Psychology engages the intellect to examine and attempt to work through the individual's emotions, thoughts, and suffering. Buddhism disengages the intellect to experience what lies beyond the emotions, thoughts, and suffering, thus allowing us to let go of the suffering and rely on the greater power of our true nature.

The latter is not that difficult to do if taught correctly, illustrated, for example, by the dramatic experiences that people have in 10-day Goenka retreats. In the movie The Dhamma Brothers, I was struck by how profound were the realizations that some of those men in prison had, and these are men who obviously have many emotional problems or they would not have ended up in high security prisons. Many of them had horrific childhoods with abuse and abandonment. So there is no reason why the average Buddhist student could not have similarly deep spiritual experiences as these men, given the opportunity and correct guidance in Buddhist practice. Once they have had that experience, this leads to great faith in their Buddha mind, thus that there is no need to go back to psychotherapy-type methods, which re-engage the thought processes to attempt to resolve emotional problems.

My concern is that Western Buddhist teachers do not have enough faith in the Buddha mind to feel confident that people can have such experiences. When too much time is spent on psychological approaches and helping people feel good about themselves, both teacher and student lose track of just how much of this can be achieved through simple Buddhist practices, and how much their methods are continuing to encourage people to use their intellects instead of disengaging their intellects. This is what Chinese Zen Master Tai Hui referred to as "forgetting the root and playing around with the branches."

Some of the Buddha's most basic teachings concern duality and how both sides of duality have to be abandoned, as they are both a function of the illusory mind. So encouraging Buddhist students to go to the opposite of the dualistic equation -- that is, trying to let go of depression and move toward joy -- is actually moving away from Buddhist teachings. Even if one thinks this is done as a temporary solution, it still encourages students to remain caught in those habits of moving back and forth between the depression and joy, with no attempt to transcend both.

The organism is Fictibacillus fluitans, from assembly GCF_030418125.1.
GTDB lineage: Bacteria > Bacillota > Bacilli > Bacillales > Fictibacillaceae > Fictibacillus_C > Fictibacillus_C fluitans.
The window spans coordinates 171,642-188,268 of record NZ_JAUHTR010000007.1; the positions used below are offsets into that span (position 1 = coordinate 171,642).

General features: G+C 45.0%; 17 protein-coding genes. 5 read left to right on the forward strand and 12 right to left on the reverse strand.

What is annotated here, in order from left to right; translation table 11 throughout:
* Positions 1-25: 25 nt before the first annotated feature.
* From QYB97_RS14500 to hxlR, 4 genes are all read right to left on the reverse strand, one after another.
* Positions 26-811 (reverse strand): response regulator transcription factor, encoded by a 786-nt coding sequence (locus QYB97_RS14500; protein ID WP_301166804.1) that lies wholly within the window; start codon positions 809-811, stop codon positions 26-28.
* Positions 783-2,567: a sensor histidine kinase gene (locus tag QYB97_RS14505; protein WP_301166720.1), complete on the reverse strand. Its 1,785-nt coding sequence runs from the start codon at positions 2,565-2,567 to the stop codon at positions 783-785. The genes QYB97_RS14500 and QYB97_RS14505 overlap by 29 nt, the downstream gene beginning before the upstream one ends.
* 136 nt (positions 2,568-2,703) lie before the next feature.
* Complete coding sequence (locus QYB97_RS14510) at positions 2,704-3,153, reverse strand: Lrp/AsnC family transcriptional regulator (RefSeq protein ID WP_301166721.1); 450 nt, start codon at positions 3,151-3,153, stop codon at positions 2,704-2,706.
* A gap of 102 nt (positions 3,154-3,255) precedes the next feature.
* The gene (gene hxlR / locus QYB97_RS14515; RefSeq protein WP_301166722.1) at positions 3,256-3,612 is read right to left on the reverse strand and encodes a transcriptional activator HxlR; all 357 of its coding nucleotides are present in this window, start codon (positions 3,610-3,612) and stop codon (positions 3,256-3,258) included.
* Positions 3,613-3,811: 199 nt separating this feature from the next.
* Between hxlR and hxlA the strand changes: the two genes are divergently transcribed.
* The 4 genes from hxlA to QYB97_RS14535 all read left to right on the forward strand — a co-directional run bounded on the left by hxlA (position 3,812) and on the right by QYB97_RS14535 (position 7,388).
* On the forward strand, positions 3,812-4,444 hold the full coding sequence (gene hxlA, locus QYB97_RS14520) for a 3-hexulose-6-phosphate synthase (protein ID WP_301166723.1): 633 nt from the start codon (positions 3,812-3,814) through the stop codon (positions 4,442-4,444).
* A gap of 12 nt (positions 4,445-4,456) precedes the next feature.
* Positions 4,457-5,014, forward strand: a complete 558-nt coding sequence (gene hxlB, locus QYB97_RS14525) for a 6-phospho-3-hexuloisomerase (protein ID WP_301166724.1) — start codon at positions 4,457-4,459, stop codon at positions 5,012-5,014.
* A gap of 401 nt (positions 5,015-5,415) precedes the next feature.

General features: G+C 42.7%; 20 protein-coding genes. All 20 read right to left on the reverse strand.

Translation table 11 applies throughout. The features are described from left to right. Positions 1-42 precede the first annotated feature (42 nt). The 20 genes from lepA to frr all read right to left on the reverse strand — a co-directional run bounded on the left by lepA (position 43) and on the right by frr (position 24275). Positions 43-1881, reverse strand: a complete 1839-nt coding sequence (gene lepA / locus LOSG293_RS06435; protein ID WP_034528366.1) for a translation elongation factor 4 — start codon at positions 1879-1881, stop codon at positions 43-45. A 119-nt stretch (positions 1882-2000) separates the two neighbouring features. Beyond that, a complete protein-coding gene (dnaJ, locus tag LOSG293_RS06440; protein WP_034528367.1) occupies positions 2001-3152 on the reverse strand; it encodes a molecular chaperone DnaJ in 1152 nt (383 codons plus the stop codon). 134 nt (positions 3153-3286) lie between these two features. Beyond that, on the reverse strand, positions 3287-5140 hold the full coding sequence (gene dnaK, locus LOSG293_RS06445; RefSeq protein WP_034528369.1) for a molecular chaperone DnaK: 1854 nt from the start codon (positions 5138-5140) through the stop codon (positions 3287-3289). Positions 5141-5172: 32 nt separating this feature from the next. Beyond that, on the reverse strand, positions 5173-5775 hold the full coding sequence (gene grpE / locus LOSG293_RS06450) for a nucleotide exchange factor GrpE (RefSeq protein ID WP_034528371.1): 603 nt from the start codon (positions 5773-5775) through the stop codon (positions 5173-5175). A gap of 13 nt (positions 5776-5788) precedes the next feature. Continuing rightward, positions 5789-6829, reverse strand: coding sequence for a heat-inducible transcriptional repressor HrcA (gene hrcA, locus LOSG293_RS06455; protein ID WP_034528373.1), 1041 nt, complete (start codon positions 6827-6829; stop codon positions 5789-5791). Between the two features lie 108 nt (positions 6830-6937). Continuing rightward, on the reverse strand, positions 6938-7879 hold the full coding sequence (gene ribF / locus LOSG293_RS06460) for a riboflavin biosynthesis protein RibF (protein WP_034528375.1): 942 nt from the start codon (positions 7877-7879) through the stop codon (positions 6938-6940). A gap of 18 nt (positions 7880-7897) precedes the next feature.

Through Buddhist practices of mindfulness, or breathing meditation, or zen koans, one can have experiences such as the men in prison did, of transcending both sides of duality and going beyond the emotional problems to rest in that mind of silent emptiness. Within that silent emptiness one cultivates wisdom, which is the true spiritual power that guides us out of our problems. I am concerned that the result of so much use of "psychology" will lead to the confusion that these methods are in fact part of Buddhist Dharma, which could eventually result in the loss of many of the Buddhist teachings in the West.

If everyone, both teachers and students, maintain a minimum daily sitting practice, say 30 to 60 minutes morning and evening, then much of this becomes apparent, even to beginner students, and everyone will have much more faith in the power of the mind where the intellect is disengaged.

Because of the prevalence of a psychotherapy approach to Buddhism in the West, it feels like the simple but deep methods of Dharma are being pushed aside and forgotten. I hope this won't happen, but it feels to me as though this is the direction in which the West is moving.

 

Ven. Jaguang Sunim was born and raised in Canada. She ordained as a Buddhist nun in South Korea in 1978 where she studied Rinzai Zen under Master Kusan Sunim in Songgwangsa Monastery for eight years. She then moved back to North America where she co-founded Zen centers in Vancouver, B.C., Seattle, WA, and Berkele,y CA with her Korean Zen teacher Ven. Hyunoong Sunim. She recently returned to South Korea where she is practicing Zen in a Buddhist temple.